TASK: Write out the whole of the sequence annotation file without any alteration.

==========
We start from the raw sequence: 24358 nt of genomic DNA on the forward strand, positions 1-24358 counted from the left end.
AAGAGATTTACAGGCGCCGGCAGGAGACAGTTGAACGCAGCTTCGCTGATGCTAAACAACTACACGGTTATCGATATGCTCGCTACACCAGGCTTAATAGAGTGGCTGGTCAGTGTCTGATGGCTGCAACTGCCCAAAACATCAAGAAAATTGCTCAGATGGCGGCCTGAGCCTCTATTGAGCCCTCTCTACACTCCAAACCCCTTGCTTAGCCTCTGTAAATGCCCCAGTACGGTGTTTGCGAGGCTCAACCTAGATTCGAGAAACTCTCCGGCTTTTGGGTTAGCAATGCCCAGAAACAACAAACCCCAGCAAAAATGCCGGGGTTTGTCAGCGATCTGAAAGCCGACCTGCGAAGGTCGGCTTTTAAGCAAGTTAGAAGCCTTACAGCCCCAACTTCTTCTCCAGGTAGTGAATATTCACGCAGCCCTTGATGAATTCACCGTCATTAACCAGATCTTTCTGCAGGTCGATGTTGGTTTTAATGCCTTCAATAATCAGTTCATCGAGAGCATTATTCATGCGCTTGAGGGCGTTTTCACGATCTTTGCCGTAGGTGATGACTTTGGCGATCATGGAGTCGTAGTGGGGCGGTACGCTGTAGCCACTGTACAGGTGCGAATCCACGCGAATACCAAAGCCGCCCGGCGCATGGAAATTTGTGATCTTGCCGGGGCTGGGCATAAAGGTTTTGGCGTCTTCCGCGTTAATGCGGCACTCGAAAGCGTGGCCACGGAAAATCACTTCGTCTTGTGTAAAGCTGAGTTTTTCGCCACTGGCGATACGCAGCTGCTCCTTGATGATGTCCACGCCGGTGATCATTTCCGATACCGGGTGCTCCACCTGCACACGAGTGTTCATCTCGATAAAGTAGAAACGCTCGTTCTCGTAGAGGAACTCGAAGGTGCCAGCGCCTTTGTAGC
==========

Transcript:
We start from the raw sequence: 24358 nt of genomic DNA on the forward strand, positions 1-24358 counted from the left end.
AAGAGATTTACAGGCGCCGGCAGGAGACAGTTGAACGCAGCTTCGCTGATGCTAAACAACTACACGGTTATCGATATGCTCGCTACACCAGGCTTAATAGAGTGGCTGGTCAGTGTCTGATGGCTGCAACTGCCCAAAACATCAAGAAAATTGCTCAGATGGCGGCCTGAGCCTCTATTGAGCCCTCTCTACACTCCAAACCCCTTGCTTAGCCTCTGTAAATGCCCCAGTACGGTGTTTGCGAGGCTCAACCTAGATTCGAGAAACTCTCCGGCTTTTGGGTTAGCAATGCCCAGAAACAACAAACCCCAGCAAAAATGCCGGGGTTTGTCAGCGATCTGAAAGCCGACCTGCGAAGGTCGGCTTTTAAGCAAGTTAGAAGCCTTACAGCCCCAACTTCTTCTCCAGGTAGTGAATATTCACGCAGCCCTTGATGAATTCACCGTCATTAACCAGATCTTTCTGCAGGTCGATGTTGGTTTTAATGCCTTCAATAATCAGTTCATCGAGAGCATTATTCATGCGCTTGAGGGCGTTTTCACGATCTTTGCCGTAGGTGATGACTTTGGCGATCATGGAGTCGTAGTGGGGCGGTACGCTGTAGCCACTGTACAGGTGCGAATCCACGCGAATACCAAAGCCGCCCGGCGCATGGAAATTTGTGATCTTGCCGGGGCTGGGCATAAAGGTTTTGGCGTCTTCCGCGTTAATGCGGCACTCGAAAGCGTGGCCACGGAAAATCACTTCGTCTTGTGTAAAGCTGAGTTTTTCGCCACTGGCGATACGCAGCTGCTCCTTGATGATGTCCACGCCGGTGATCATTTCCGATACCGGGTGCTCCACCTGCACACGAGTGTTCATCTCGATAAAGTAGAAACGCTCGTTCTCGTAGAGGAACTCGAAGGTGCCAGCGCCTTTGTAGC